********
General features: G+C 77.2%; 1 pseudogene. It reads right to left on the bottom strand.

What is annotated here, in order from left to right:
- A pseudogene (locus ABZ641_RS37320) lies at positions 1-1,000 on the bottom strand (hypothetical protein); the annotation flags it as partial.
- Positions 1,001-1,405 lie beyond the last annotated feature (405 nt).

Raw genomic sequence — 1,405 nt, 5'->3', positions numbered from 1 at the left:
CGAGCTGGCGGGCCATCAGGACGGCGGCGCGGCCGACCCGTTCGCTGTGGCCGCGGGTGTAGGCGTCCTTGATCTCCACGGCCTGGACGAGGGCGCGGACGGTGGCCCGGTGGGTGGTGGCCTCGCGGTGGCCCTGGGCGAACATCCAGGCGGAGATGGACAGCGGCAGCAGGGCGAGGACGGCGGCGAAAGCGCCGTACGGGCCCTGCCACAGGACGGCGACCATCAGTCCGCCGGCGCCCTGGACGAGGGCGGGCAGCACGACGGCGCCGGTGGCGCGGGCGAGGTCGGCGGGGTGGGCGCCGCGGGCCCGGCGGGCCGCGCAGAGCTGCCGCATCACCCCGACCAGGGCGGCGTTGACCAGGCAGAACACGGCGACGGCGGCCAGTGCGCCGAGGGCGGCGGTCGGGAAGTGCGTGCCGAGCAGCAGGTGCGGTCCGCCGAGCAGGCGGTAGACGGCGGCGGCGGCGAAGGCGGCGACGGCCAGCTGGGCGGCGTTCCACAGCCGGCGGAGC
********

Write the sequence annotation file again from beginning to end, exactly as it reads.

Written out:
General features: G+C 77.2%; 1 pseudogene. It reads right to left on the bottom strand.

What is annotated here, in order from left to right:
- A pseudogene (locus ABZ641_RS37320) lies at positions 1-1,000 on the bottom strand (hypothetical protein); the annotation flags it as partial.
- Positions 1,001-1,405 lie beyond the last annotated feature (405 nt).

Raw genomic sequence — 1,405 nt, 5'->3', positions numbered from 1 at the left:
CGAGCTGGCGGGCCATCAGGACGGCGGCGCGGCCGACCCGTTCGCTGTGGCCGCGGGTGTAGGCGTCCTTGATCTCCACGGCCTGGACGAGGGCGCGGACGGTGGCCCGGTGGGTGGTGGCCTCGCGGTGGCCCTGGGCGAACATCCAGGCGGAGATGGACAGCGGCAGCAGGGCGAGGACGGCGGCGAAAGCGCCGTACGGGCCCTGCCACAGGACGGCGACCATCAGTCCGCCGGCGCCCTGGACGAGGGCGGGCAGCACGACGGCGCCGGTGGCGCGGGCGAGGTCGGCGGGGTGGGCGCCGCGGGCCCGGCGGGCCGCGCAGAGCTGCCGCATCACCCCGACCAGGGCGGCGTTGACCAGGCAGAACACGGCGACGGCGGCCAGTGCGCCGAGGGCGGCGGTCGGGAAGTGCGTGCCGAGCAGCAGGTGCGGTCCGCCGAGCAGGCGGTAGACGGCGGCGGCGGCGAAGGCGGCGACGGCCAGCTGGGCGGCGTTCCACAGCCGGCGGAGC